RLP12-363
Easy Does It: BOBBY TIMMONS Trio

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Bobby Timmons (p) Sam Jones (b) Jimmy Cobb (drs)  

New York City; March 13, 1961


SIDE 1

  1. Easy Does It (4:48) (Bobby Timmons)

  2. Old Devil Moon (4:34) (Harburg-Lane)

  3. A Little Busy (5:50) (Bobby Timmons)

  4. Ghost of a Chance (4:50) (Crosby-Washington-Young)

SIDE 2

  1. Pretty Memory (4:29) (Bobby Timmons)

  2. If You Could See Me Now (6:27) (Tadd Dameron)

  3. I Though About You (4:56) (Mercer-Van Heusen)

  4. Groovin’ High (3:31) (Dizzy Gillespie)


   This is an album of varied, consistently swinging, frequently lyrical, and constantly interesting jazz by one of the most appealing young pianists and most honestly soulful composers to come along in a very long time …

   There is nothing in the above sentence that should be either new or surprising to the substantial number of people already familiar with the considerable merits of BOBBY TIMMONS through his work with the quintets of Cannonball Adderley and Art Blakey, his compositions (including the celebrated Moanin’ and This Here) and his own previous LPs. Why, then, did we open these notes in this way? Well, besides being the truth, that opening paragraph has the virtue of presenting Bobby in a ‘normal’ way. Note that the first adjective you come across is “varied,” and although the word “soulful” has certainly not been left out, it has been positioned well along in the sentence.

   The point, then, is a sort of plea against the kind of oversimplification that so many of us – jazz listeners, critics, and record companies as well – tend to fall into. It shouldn’t be surprising to have Timmons presented as varied, swinging, lyrical, etc., but somehow it is difficult to get people to get past the word “soul” when Bobby is being considered. Soul, when it is honestly presented (and there is no doubt that it is a fundamental and legitimate part of Timmons’ jazz message) is of course a most valuable and enjoyable quality. But soul is not all, and in the specific case at hand, simply to label Bobby, with a large indelible-ink sign marked “soul music” and let it go at that means that you are bypassing and ignoring a substantial chunk of what he has to offer.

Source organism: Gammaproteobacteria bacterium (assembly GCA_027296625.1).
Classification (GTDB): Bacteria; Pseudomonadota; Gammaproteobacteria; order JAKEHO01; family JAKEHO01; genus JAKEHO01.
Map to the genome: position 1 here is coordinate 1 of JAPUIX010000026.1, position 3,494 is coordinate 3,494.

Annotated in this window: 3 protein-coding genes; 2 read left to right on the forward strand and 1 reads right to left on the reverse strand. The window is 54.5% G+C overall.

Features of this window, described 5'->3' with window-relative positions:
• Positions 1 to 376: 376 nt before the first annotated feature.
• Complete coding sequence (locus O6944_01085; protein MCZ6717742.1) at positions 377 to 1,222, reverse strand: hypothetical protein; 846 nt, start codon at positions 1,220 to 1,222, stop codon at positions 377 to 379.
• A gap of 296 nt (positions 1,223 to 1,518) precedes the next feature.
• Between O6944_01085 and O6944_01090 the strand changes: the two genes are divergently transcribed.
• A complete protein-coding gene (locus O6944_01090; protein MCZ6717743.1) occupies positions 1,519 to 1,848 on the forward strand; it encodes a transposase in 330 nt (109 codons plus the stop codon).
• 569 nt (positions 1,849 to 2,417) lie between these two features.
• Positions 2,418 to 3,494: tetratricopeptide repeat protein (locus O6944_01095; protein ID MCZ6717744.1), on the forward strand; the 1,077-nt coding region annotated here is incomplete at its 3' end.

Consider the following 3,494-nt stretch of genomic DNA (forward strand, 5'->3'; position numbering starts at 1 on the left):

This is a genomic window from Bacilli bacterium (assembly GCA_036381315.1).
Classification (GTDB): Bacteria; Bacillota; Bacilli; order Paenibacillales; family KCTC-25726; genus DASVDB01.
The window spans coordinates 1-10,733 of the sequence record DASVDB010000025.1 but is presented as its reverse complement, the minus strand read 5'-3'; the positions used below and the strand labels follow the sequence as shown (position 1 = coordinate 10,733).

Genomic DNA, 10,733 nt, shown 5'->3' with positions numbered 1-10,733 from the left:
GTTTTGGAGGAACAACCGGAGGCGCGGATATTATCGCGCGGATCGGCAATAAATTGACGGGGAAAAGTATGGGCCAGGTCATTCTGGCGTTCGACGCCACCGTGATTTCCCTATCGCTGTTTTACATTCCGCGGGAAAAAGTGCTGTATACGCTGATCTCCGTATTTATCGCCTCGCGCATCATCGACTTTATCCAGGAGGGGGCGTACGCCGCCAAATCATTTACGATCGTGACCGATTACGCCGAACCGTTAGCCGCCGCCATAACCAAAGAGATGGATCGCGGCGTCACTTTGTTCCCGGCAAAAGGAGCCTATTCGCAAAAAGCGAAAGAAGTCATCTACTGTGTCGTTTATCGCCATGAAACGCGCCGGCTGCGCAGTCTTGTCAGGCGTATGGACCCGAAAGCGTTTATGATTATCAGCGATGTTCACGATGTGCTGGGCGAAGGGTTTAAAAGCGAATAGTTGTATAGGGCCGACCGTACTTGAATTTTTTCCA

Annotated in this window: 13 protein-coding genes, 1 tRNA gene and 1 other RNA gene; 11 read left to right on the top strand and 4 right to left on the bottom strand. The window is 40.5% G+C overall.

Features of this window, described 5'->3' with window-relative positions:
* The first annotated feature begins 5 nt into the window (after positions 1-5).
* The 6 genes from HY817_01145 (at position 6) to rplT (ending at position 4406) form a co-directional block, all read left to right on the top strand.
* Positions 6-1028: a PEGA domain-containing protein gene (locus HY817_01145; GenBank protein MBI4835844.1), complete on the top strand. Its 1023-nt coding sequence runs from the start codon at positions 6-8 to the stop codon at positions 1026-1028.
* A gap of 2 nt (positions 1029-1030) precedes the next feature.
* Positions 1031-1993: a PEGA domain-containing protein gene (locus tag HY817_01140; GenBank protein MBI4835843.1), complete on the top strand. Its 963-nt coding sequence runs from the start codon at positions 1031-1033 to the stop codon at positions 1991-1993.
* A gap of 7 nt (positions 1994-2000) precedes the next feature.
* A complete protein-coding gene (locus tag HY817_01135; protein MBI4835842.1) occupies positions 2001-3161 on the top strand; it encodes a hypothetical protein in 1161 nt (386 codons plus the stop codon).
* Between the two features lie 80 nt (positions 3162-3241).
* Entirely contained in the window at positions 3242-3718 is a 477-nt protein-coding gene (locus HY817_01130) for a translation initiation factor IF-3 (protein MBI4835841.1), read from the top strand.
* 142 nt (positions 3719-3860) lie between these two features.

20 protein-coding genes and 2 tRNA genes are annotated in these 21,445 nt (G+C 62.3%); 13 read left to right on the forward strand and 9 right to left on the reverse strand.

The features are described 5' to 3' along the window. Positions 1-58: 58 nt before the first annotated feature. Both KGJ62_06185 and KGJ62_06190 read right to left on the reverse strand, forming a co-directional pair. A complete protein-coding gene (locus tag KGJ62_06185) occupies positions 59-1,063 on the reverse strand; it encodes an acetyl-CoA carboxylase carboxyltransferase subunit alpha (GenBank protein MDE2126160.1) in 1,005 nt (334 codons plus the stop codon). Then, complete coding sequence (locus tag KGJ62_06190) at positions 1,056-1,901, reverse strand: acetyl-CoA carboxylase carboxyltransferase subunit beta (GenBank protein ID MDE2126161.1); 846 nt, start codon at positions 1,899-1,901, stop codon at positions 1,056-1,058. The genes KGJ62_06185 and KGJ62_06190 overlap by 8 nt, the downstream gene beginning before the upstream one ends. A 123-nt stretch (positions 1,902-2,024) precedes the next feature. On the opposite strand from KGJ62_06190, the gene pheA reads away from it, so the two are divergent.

Actually, the title tune of this LP is fully, in the earthy groove. With its easy-flowing ‘blowing’ super-imposed over an intricate and compelling rhythmic figure, it seems a likely candidate for the same sort of success as has been achieved by Bobby’s major soul-hits. Pretty Memory (previously recorded by a six-piece group on Nat Adderley’s Work Song” album), is also a notable example of that type of amalgamation of church music, blues and beat. These are, properly enough, the opening tracks of the LP’s two sides. But just past each of these originals lies a convincing presentation of some of the further aspects of Timmons’ playing. On Side 1 it is Old Devil Moon,  a striding yet melodic, minor-flavored version of this standard. On the second side it is a tender and thoughtful treatment of Tadd Dameron’s superb nd haunting If You Could See Me Now. There’s another ballad-tempo standard, Ghost of a Chance, which opens and closes with some impressive unaccompanied piano work. A third original, A Little Busy, romps happily between Devil and Ghost, while a lightly swinging version of I Thought About You and then Dizzy Gillespie’s hard-driving bop-era classic, Groovin’ High , wind things up.

   Twenty-five year old Robert Henry Timmons (he was born in Philadelphia in mid-December, 1935) worked with Kenny Dorham, Sonny Stitt, Chet Baker, Maynard Ferguson and Pepper Adams during th first few years of his jazz career, but really began to happen after he joined Blakey’s Jazz Messengers in the Summer of 1958. In the brief span of time between then ad this recording, he gained overnight recognition as a jazz composer with Moanin’ , then provided the Adderley band with the sensational This Here when he joined that group at its inception in September ’59. (the band recorded the number on RLP 12-311; bobby’s trio version is on RLP 120317.) He rejoined Blakey late in the Spring of 1960.

   On this LP, bobby is employing the same trio format (and the same unbeatable bass and drums support) as on his highly successful first album: “This Here Is Bobby Timmons.” SAM JONES, a mainstay of the Adderley group, is quite understandably one of the most sought-after recording bassists in jazz today. His firm support and rock-bottom solo strength is heard on Riverside as frequently as can be arranged – generally, as in this case, at the insistence of the leader. JIMMY COBB has been more-than-satisfying that most demanding band-leader, Miles Davis, for over two years now, which should be taken as clear indication of his merit.


   Bobby’s previous Riverside albums are –

This Here Is Bobby Timmons (RLP 12-317; Stereo RLP 1164)

Soul Time: Bobby Timmons with Blue Mitchell, Art Blakey, Sam Jones (RLP 334; Stereo RLP 9334)

   He can also be heard on such albums as –

Cannonball Adderley Quintet in San Francisco (RLP 12-311; Stereo RLP 1157)

Work Song: Nat Adderley (RLP 12-318; Stereo RLP 1167)

The Soul Society: Sam Jones (RLP 12-324; Stereo 1172)


   (The present recoding is also available in Stereophonic RLP-9363)

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Produced by ORRIN KEEPNEWS

Cover designed by KEN DEARDOFF

Back-liner photographs by STEVE SCHAPIRO

Recording Engineer: BILL STODDARD (Bell Sound Studios)


RIVERSIDE RECORDS are produced by BILL GRAUER PRODUCTIONS, Inc.

235 West 46th Street New York 36, New York City